TAMs have a dominant role as orchestrators of cancer-related inflammation. In nascent tumors, TAMs are known to display a pro-inflammatory phenotype (M1), eliminating some immunogenic tumor cells by promoting a Th1 response.385 Furthermore, M1-polarized macrophages are characterized by the high production of pro-inflammatory cytokines (e.g., TNF-α, IL-1β, IL-6, IL-12, CXCL9, and CXCL10), and NOS and ROS intermediates, high expression of major histocompatability complex class II (MHC-II) and co-stimulatory molecules, efficient antigen presentation, but low expression of IL-10 and arginase.331,386,387 Through the secretion of pro-inflammatory cytokines and chemokines, such as IL-12, CXCL9, and CXCL10, M1-macrophages have been shown to drive the polarization and recruitment of Th1 cells, thereby amplifying a type 1 response, mediating phagocytosis of intracellular pathogens and tumor cells, and eliciting tissue-disruptive reactions.388 Several M1 stimuli, such as LPS and IFN-γ signals can polarize macrophages toward the M1 phenotype. For example, M1-like macrophages polarized with IFN-γ and exhibiting anti-tumor activity are usually characterized by high expression of HLA-DR (MHC-II),389 while activation of TLR9 by CpG, plus anti-IL-10 receptor antibodies were shown to redirect TAMs from an M2 to an M1 phenotype in vivo, leading to innate response debulking large tumors.390 Therefore, repolarization of macrophages from a pro-tumor phenotype (M2) to cytotoxic anti-tumor effectors (M1) is expected to improve the TME and contribute to anti-tumor immunotherapy.

Contrary to the N2 phenotype, tumor-inhibitory N1-TANs have been reported to produce multiple pro-inflammatory molecules (e.g., CCL2, CCL3, CXCL8, IL-6, TNF-α, and IFN-γ), and recruit other immune cells, including DCs and CD8+ T cells to the tumor sites.391 Moreover, N1-TANs can activate CD4+ and CD8+ T cells via the high expression of co-stimulatory molecules (e.g., CD86, ICAM-1, OX40L, and 4–1BBL), further potentiating anti-tumor immune responses.392 Furthermore, studies have shown that the strong anti-tumor properties of N1-TANs were also associated with the induction of ADCC, release of cytotoxic ROS, production of NETs, and their function as APCs.333,393,394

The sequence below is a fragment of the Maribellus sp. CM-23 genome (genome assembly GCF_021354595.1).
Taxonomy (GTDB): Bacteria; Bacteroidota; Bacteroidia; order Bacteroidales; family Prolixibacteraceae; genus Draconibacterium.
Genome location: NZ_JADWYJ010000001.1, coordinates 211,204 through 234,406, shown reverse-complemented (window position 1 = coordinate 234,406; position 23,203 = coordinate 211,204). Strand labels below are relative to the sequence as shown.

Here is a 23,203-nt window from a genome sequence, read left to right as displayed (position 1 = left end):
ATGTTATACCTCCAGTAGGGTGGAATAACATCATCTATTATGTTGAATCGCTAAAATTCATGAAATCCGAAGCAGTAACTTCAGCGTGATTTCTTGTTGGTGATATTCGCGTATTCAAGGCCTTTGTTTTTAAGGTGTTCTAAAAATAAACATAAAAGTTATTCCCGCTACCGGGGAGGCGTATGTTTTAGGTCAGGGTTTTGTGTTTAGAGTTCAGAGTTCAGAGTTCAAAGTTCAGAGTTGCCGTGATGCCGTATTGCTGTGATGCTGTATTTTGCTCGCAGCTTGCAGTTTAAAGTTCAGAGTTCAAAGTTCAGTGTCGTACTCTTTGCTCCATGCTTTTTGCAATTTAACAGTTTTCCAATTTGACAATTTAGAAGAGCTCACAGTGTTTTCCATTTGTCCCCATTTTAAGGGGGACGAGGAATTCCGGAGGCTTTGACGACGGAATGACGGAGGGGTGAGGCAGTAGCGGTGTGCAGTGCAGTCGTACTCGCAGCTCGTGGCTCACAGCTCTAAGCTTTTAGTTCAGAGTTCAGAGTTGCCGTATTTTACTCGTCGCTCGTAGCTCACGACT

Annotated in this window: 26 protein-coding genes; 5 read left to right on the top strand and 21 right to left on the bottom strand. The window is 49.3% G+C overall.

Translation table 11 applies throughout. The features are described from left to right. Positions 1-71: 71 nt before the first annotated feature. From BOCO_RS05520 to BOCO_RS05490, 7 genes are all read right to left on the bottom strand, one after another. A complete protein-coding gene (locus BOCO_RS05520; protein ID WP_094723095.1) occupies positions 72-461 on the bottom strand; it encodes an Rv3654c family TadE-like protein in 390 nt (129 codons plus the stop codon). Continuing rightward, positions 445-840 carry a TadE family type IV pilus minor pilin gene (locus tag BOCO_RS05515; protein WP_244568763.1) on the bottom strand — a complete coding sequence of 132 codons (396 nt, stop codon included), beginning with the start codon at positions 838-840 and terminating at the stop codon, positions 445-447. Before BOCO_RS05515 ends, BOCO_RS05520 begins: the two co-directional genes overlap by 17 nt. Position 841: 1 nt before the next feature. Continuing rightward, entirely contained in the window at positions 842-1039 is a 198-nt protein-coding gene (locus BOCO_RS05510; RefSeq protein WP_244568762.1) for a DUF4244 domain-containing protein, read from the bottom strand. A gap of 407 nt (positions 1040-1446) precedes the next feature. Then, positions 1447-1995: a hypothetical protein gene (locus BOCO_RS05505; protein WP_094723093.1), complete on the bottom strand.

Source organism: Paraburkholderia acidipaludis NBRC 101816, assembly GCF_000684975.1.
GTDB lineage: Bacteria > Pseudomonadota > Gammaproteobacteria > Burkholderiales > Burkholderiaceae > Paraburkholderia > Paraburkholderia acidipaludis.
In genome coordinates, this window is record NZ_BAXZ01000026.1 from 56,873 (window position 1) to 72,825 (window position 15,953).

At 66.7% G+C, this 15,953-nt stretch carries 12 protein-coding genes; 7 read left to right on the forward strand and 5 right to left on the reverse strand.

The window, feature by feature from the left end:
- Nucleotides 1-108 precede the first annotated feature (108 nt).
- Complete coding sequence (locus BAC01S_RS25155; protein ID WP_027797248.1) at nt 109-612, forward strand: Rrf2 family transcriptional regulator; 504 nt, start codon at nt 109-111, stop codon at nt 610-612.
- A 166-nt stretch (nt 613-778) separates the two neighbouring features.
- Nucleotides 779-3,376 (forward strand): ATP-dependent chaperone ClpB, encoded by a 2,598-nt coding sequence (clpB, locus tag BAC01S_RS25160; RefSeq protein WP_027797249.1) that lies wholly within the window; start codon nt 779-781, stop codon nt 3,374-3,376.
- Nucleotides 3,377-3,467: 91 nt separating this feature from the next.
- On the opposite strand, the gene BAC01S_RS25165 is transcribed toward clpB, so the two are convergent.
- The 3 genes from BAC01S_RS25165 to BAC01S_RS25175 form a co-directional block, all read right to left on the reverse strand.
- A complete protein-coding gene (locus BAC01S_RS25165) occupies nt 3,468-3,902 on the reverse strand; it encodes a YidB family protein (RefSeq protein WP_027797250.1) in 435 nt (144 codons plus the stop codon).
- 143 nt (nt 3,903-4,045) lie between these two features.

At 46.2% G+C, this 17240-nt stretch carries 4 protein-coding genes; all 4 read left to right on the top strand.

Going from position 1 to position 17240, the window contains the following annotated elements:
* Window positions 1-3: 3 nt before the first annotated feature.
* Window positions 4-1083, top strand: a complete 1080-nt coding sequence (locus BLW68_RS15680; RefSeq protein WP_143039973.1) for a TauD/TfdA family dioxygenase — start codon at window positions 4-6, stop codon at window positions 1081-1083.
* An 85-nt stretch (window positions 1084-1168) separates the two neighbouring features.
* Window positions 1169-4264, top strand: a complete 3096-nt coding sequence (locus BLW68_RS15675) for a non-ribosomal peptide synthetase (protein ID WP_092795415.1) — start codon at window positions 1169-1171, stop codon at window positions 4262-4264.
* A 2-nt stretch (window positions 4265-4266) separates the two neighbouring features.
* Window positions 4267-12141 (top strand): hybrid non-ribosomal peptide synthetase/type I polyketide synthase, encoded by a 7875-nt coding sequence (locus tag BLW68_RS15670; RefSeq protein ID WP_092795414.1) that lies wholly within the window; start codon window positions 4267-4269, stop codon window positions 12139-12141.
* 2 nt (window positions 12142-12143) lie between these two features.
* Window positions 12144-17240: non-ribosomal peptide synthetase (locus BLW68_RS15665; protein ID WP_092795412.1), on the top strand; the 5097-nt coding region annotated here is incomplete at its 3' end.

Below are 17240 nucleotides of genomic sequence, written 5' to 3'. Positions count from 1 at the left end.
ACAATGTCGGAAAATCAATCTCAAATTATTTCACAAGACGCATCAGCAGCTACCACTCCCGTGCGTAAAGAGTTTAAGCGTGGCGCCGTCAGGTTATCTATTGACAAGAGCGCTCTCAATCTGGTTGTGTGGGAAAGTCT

The roles of other innate lymphoid cells, such as ILC1, ILC2, and ILC3 subsets, in tumors are also of interest.395 The formal identification of ILCs increased our understanding of their tissue distribution and established the essential functions of ILCs in diverse physiological processes. These included the resistance to pathogens, regulation of autoimmune inflammation, tissue remodeling, as well as cancer and metabolic homeostasis.271 Briefly, ILCs are known to be major producers of cytokines in response to tissue damage and important regulators of the inflammatory response. However, their specific roles in cellular transformation and malignant progression remain largely unknown. Hence, unraveling the role of ILCs in cancer development and the interplay between ILCs and other immune cells would significantly improve the understanding of the mechanism by which the innate immune system tunes the inflammatory response in cancer. Notably, many ILC functions appear to be regulated by mechanisms distinct from those of other innate and adaptive immune cells.396 The ILC family subtypes are characterized primarily by their signature cytokine secretion profiles. For instance, ILC1 produces IFN-γ, whereas ILC2 produces IL-5 and IL-13, and ILC3 produces IL-17 and IL-22. Experimental evidences from murine models and patient-based studies have elucidated the effects of ILCs on the maintenance of tissue homeostasis and the associated consequences for health and disease.397